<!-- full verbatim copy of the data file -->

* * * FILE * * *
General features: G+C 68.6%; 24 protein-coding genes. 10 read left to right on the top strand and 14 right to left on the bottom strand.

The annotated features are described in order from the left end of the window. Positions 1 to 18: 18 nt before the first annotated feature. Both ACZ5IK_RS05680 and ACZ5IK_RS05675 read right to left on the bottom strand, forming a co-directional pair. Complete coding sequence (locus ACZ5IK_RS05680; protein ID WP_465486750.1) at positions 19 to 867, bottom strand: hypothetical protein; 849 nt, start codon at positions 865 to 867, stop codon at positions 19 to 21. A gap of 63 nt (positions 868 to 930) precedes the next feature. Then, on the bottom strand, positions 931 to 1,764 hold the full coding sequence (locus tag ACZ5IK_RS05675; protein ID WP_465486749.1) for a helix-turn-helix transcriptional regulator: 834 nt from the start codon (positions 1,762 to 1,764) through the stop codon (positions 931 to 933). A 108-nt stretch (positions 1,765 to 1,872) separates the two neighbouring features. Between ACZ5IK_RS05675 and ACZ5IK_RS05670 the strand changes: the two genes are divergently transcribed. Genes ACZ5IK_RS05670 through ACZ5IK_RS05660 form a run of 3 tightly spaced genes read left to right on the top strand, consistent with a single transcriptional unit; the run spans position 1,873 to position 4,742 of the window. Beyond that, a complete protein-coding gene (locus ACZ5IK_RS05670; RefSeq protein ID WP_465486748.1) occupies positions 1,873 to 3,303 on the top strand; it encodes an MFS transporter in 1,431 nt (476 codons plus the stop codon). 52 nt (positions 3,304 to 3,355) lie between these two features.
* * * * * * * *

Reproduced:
General features: G+C 68.6%; 24 protein-coding genes. 10 read left to right on the top strand and 14 right to left on the bottom strand.

The annotated features are described in order from the left end of the window. Positions 1 to 18: 18 nt before the first annotated feature. Both ACZ5IK_RS05680 and ACZ5IK_RS05675 read right to left on the bottom strand, forming a co-directional pair. Complete coding sequence (locus ACZ5IK_RS05680; protein ID WP_465486750.1) at positions 19 to 867, bottom strand: hypothetical protein; 849 nt, start codon at positions 865 to 867, stop codon at positions 19 to 21. A gap of 63 nt (positions 868 to 930) precedes the next feature. Then, on the bottom strand, positions 931 to 1,764 hold the full coding sequence (locus tag ACZ5IK_RS05675; protein ID WP_465486749.1) for a helix-turn-helix transcriptional regulator: 834 nt from the start codon (positions 1,762 to 1,764) through the stop codon (positions 931 to 933). A 108-nt stretch (positions 1,765 to 1,872) separates the two neighbouring features. Between ACZ5IK_RS05675 and ACZ5IK_RS05670 the strand changes: the two genes are divergently transcribed. Genes ACZ5IK_RS05670 through ACZ5IK_RS05660 form a run of 3 tightly spaced genes read left to right on the top strand, consistent with a single transcriptional unit; the run spans position 1,873 to position 4,742 of the window. Beyond that, a complete protein-coding gene (locus ACZ5IK_RS05670; RefSeq protein ID WP_465486748.1) occupies positions 1,873 to 3,303 on the top strand; it encodes an MFS transporter in 1,431 nt (476 codons plus the stop codon). 52 nt (positions 3,304 to 3,355) lie between these two features.